Be VERY suspicious of this one. People move here for nature, NOT high density development. We already have empty affordable housing here. A unit at European Village just sold for $37,000.

  15. palmcoaster says:

    @Linda .I do not care at all about typos, but content and I really enjoy your realistic comment above and thank you for posting it. I could have not described any better the saga we Palm Coasters have endured since ITT left us.
    What Centex was allowed to do to us by demolishing our beloved gathering place “The Palm Coast ITT Sheraton later Palm Coast Resort and uprooting our beloved centenary Oaks Hammock, was just a real back stabbing to us, all trustworthy residents and was done thanks to the cheers and # one fan the Flagler County Chamber of Commerce. The same one that is hijacking our campaign elections. It is sad that we can’t let down the guard when we elect our representatives in office and then they look elsewhere. This time looks like Developer Mr. Housseini forgets that the goodness of Americans placed him where he is now and just for that, he should have some compassion and do not send his lawyers against that same people that made him successful to defend a greedy high density development, where we do not even have in place the infrastructure or water to serve his project.
    Instead with his wealth Mr. Mori Housseni should collaborate to create jobs in other fields as there are plenty out there. Go open factories to build again appliances and other items in the USA, that now we import from China, instead to try and profit from the over burdened American taxpayers. C’mon Mr Housseini you are already very wealthy. When enough is enough?

  16. JP says:


  17. Ralph Belcher says:

    I think that high and low density can coexist, if planned out in an acceptable fashion… to a degree.

    • Linda H. says:

      Mr. Belcher, are you a developer, a builder? We have EMPTY homes here in Palm Coast due to the devastation of the housing market. Property values have never been lower. They will STAY low until this inventory is sold.

      The only people who benefit from high density development in a situation like this are the politicans and the builders.

      Please explain to me why those who bought lots and built homes in a planned community must now be forced to accept a high rise development in their neighborhood? Because the builder owns the land and can do what he wishes?

      NOT good enough, Mr. Belcher, expecially when you have so much cheap land for sale around here.

      Smart growth? For whom?

  18. palmcoaster says:

    Please some of you here, do not accuse some of us of winning or being against our local government or and their agencies. We are only against the corrupt ones or their corrupt lobby for greedy developers very costly to all.

  19. palmcoaster says:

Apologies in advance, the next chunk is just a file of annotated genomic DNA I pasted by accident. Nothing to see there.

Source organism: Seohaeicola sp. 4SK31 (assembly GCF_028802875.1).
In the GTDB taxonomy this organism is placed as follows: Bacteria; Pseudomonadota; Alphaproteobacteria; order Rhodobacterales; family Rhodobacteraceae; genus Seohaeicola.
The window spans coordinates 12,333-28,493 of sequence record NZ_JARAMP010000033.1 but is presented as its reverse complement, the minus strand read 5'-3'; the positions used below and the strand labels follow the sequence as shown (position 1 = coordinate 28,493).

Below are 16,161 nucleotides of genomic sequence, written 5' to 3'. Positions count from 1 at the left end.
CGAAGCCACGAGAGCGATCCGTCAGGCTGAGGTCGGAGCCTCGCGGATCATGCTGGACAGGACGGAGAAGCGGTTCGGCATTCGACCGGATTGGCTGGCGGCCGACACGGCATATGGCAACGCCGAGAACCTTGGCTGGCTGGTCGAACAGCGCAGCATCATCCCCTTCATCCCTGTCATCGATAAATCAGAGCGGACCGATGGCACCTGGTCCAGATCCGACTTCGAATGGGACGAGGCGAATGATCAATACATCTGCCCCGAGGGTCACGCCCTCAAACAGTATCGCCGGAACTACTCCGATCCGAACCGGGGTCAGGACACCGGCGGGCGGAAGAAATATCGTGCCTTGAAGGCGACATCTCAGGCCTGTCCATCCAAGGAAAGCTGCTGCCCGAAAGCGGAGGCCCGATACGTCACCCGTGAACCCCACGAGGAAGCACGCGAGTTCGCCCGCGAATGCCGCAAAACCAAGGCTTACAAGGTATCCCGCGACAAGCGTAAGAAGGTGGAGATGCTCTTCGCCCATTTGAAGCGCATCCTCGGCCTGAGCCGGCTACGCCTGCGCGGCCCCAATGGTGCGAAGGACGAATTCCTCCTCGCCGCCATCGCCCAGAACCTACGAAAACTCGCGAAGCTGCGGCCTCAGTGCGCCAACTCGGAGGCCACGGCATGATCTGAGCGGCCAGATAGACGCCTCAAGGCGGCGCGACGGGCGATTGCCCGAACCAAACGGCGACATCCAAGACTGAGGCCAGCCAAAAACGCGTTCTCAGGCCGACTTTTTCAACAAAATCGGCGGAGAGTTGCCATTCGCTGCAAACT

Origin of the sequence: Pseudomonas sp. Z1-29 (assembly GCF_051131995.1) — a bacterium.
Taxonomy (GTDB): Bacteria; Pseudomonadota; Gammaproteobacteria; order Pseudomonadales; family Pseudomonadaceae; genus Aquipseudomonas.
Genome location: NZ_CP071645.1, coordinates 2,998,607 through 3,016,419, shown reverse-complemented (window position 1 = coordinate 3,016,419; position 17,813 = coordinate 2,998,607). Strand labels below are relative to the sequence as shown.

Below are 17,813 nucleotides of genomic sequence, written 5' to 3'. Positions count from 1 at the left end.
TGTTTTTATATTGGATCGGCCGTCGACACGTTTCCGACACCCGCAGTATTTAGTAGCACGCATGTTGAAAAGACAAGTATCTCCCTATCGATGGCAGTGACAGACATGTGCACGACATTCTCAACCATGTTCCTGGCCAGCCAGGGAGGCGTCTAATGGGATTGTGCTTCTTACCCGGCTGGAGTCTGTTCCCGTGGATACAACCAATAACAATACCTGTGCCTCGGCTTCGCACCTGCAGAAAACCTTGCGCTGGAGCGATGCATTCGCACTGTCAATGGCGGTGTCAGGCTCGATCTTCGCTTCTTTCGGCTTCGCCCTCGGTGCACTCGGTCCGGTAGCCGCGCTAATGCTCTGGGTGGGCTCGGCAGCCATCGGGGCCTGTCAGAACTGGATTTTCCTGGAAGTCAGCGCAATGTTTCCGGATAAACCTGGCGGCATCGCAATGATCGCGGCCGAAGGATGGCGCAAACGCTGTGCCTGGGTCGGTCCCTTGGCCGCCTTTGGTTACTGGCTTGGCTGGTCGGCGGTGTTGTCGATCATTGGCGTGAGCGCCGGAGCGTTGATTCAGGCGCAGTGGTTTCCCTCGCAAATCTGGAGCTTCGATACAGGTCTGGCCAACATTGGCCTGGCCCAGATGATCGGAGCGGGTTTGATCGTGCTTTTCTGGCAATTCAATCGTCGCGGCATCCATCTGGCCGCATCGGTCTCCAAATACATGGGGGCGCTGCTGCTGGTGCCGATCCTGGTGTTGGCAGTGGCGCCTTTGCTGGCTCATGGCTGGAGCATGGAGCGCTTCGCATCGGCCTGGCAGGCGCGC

Keep in mind that David Haas now representing the developer was the Flagler County Administrator for many years and involved in redevelopment plans in this county. Conflict of interest here..? Some of his activities while being a Flagler County Administrator, can be found in several reports on link below;,or.r_gc.r_pw.,cf.osb&fp=c564f89143e67f09&biw=1280&bih=696

  20. palmcoaster says:
    I will suggest the adjacent owners and neighbors affected by this issue to go back and request the documents “when before 1999 Palm Coast incorporation”, the seating County Commissioners changed the original ITT land development with more density and if the adjacent resident owners were properly notified by written notice to approve or oppose. If that was illegally done to favor ICI the purchase of that land in question today, may prove the whole matter illegal and then ICI’s Houseinni will have to let go.
    Seating Commissioner George Hanns, Frank Meeker, David Haas Flagler County Administrator of back then, know very well when and in which manner that land code density was changed and “when” ICI bought this land. In the original ITT development plan filed with the FTC in Atlanta, were shown parcels of land around that area as preserves for green community parks etc. Maybe this parcel was one of those.
    Calls my attention as well that ICI Houseinni showed up out of the blue as owner of the Matanzas Parkway parcel that was needed and we (county) had to buy from him for about 3.25 million (I think was) to build the Matanzas overpass. When did ICI buy that land from ITT? Just before city incorporated as well? Why adjacent residents were not notified if so of the strategic land being sold that will be so costly to recoup after a short while, to build the needed Matanzas overpass? Palmcoasters have been duped big time for the benefit of these developers. David Haas knows very well about all the above, as he was the County Adminsitrator about that time. ICI Houseinni lobby’s hard in Flagler County.